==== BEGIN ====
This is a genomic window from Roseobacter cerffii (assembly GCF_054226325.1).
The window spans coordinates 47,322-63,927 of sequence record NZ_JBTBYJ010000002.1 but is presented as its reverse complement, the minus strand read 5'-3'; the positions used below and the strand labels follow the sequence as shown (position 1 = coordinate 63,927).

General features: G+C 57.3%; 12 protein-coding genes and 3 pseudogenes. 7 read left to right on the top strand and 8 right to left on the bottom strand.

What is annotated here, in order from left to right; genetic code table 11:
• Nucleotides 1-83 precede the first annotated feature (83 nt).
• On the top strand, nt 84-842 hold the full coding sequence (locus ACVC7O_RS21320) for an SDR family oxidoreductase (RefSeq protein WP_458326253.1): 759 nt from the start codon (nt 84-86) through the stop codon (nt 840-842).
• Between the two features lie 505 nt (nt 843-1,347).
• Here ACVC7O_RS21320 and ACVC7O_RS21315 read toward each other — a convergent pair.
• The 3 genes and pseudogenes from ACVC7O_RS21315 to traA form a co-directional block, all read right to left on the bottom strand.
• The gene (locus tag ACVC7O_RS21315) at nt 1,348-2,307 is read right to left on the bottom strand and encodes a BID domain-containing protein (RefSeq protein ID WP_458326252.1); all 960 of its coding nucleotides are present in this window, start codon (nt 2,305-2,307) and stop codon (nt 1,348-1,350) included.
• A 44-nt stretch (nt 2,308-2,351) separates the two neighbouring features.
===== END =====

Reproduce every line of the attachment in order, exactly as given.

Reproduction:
This is a genomic window from Roseobacter cerffii (assembly GCF_054226325.1).
The window spans coordinates 47,322-63,927 of sequence record NZ_JBTBYJ010000002.1 but is presented as its reverse complement, the minus strand read 5'-3'; the positions used below and the strand labels follow the sequence as shown (position 1 = coordinate 63,927).

General features: G+C 57.3%; 12 protein-coding genes and 3 pseudogenes. 7 read left to right on the top strand and 8 right to left on the bottom strand.

What is annotated here, in order from left to right; genetic code table 11:
• Nucleotides 1-83 precede the first annotated feature (83 nt).
• On the top strand, nt 84-842 hold the full coding sequence (locus ACVC7O_RS21320) for an SDR family oxidoreductase (RefSeq protein WP_458326253.1): 759 nt from the start codon (nt 84-86) through the stop codon (nt 840-842).
• Between the two features lie 505 nt (nt 843-1,347).
• Here ACVC7O_RS21320 and ACVC7O_RS21315 read toward each other — a convergent pair.
• The 3 genes and pseudogenes from ACVC7O_RS21315 to traA form a co-directional block, all read right to left on the bottom strand.
• The gene (locus tag ACVC7O_RS21315) at nt 1,348-2,307 is read right to left on the bottom strand and encodes a BID domain-containing protein (RefSeq protein ID WP_458326252.1); all 960 of its coding nucleotides are present in this window, start codon (nt 2,305-2,307) and stop codon (nt 1,348-1,350) included.
• A 44-nt stretch (nt 2,308-2,351) separates the two neighbouring features.